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The use of routine outcome monitoring in child semi-residential psychiatry: predicting parents' completion rates.

Lamers A, van Nieuwenhuizen C, Siebelink B, Blaauw T, Vermeiren R - Child Adolesc Psychiatry Ment Health (2015)

Bottom Line: Logistic multilevel analyses revealed initial treatment factors associated with a low completion of questionnaires by parents during ROM: high comorbidity of the child on DSM Axis I, single parenthood, a higher parental educational level and having a weaker therapeutic alliance regarding goal setting.Strong administrative and electronic support undoubtedly contributed to this result.Clinicians are encouraged to motivate parents to mutually invest in ROM, and to take into account factors indicating a possible lower completion of questionnaires by parents.

View Article: PubMed Central - PubMed

Affiliation: Curium-LUMC, Centre of Child and Youth Psychiatry, Leiden University, Endegeesterstraatweg 27, Oegstgeest, 2342 AK The Netherlands.

ABSTRACT

Background: Parents' perspectives on their children's treatment process and outcomes are valuable to treatment development and improvement. Participants' engagement in Routine Outcome Monitoring (ROM) has, however, been difficult and may particularly be so in specialized settings, such as semi-residential psychiatry. In this paper, the use of a web-based ROM system implemented in a child semi-residential psychiatric setting is described and predictors associated with low completion rates of questionnaires by parents are identified.

Methods: Parents and the multidisciplinary team of 46 children admitted to semi-residential psychiatric treatment participated in this study and completed a battery of questionnaires in three month intervals.

Results: The overall completion rate of both parents during ROM assessment was 77 % compared to 83 % of all clinicians involved. Completion of questionnaires by parents was higher around first assessments and declined after a year treatment. For eight clients at least one of the parents stopped filling out questionnaires during ROM measuring. Logistic multilevel analyses revealed initial treatment factors associated with a low completion of questionnaires by parents during ROM: high comorbidity of the child on DSM Axis I, single parenthood, a higher parental educational level and having a weaker therapeutic alliance regarding goal setting.

Conclusions: The findings in this paper demonstrate relatively high completion of questionnaires by clinicians and parents when using ROM in child semi-residential psychiatry. Strong administrative and electronic support undoubtedly contributed to this result. Clinicians are encouraged to motivate parents to mutually invest in ROM, and to take into account factors indicating a possible lower completion of questionnaires by parents.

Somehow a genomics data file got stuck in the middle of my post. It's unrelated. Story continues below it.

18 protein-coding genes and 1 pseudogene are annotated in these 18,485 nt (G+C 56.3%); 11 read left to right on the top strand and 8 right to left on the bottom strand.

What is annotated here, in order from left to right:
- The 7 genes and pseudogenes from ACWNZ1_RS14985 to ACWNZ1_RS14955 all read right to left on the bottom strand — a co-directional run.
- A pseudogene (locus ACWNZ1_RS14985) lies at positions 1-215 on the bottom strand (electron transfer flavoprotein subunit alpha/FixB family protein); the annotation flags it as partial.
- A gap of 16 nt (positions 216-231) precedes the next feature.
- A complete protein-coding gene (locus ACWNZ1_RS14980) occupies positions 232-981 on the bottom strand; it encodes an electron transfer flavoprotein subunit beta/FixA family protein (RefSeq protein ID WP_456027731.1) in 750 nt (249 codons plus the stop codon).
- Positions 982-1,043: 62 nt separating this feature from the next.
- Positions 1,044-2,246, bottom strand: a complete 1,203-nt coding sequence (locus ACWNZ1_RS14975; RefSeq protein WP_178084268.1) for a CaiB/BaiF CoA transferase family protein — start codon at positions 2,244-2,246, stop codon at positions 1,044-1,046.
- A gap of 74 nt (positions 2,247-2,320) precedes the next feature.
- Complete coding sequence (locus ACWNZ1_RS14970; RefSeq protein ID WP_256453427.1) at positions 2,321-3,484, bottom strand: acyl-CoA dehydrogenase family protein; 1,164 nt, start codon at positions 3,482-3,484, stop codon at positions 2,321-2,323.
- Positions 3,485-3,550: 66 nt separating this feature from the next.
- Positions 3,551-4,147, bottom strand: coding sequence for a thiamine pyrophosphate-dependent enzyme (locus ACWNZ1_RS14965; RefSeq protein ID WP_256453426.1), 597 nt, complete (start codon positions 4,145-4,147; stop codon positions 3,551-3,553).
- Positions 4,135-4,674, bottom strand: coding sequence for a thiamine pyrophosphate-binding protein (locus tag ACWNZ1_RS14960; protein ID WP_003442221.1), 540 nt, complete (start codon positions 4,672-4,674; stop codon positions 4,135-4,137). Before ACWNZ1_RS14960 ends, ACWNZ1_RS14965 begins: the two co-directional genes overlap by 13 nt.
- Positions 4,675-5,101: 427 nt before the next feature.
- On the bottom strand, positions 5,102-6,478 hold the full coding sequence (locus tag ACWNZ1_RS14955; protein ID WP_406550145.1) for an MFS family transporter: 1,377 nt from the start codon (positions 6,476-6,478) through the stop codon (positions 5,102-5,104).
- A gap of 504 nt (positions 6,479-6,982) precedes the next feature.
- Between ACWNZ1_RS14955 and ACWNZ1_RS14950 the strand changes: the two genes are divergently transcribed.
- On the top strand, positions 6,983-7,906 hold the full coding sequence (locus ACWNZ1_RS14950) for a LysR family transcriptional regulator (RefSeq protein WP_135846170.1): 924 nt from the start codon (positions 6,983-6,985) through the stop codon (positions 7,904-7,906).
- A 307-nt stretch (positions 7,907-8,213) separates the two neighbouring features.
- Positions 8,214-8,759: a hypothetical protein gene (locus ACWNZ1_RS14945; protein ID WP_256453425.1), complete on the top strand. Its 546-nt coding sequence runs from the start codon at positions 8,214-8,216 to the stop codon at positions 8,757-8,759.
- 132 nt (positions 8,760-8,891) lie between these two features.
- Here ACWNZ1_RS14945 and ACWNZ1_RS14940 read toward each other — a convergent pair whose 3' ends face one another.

No MeSH data available.


Related in: MedlinePlus

Flowchart of parents’ responsiveness regarding questionnaire completion during Routine Outcome Monitoring
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Fig1: Flowchart of parents’ responsiveness regarding questionnaire completion during Routine Outcome Monitoring

Mentions: To provide an opportunity to describe “high completion” and “low completion” of parents, a cut off point was chosen at an overall completion rate of 70 %. This completion rate is based on the overall completion rates of both mothers and fathers, for each child separately, on all the assessment times. The result is two groups of clients of who parents show “low” (n = 15) and “high” (n = 31) questionnaire-completion. Of the 15 clients in the low completion group, six were at treatment location 1 and nine were at treatment location 2. Figure 1 shows the participation of parents in ROM assessments at different stages of the study. There was approximately the same number of low completion parents in the alliance strengthening group as in the treatment as usual group. In both groups there was one client with parents from a non-Dutch background. The characteristics of both groups are shown in Table 3. The low completion group involved more single parents and more children with comorbidity on Axis I in the DSM-IV classification. Also, there was more stress related to physical health problems for mothers in the low completion group. Case managers tended to experience lower therapeutic alliance with respect to the agreement made with parents regarding tasks and goals in the low completion group.Fig. 1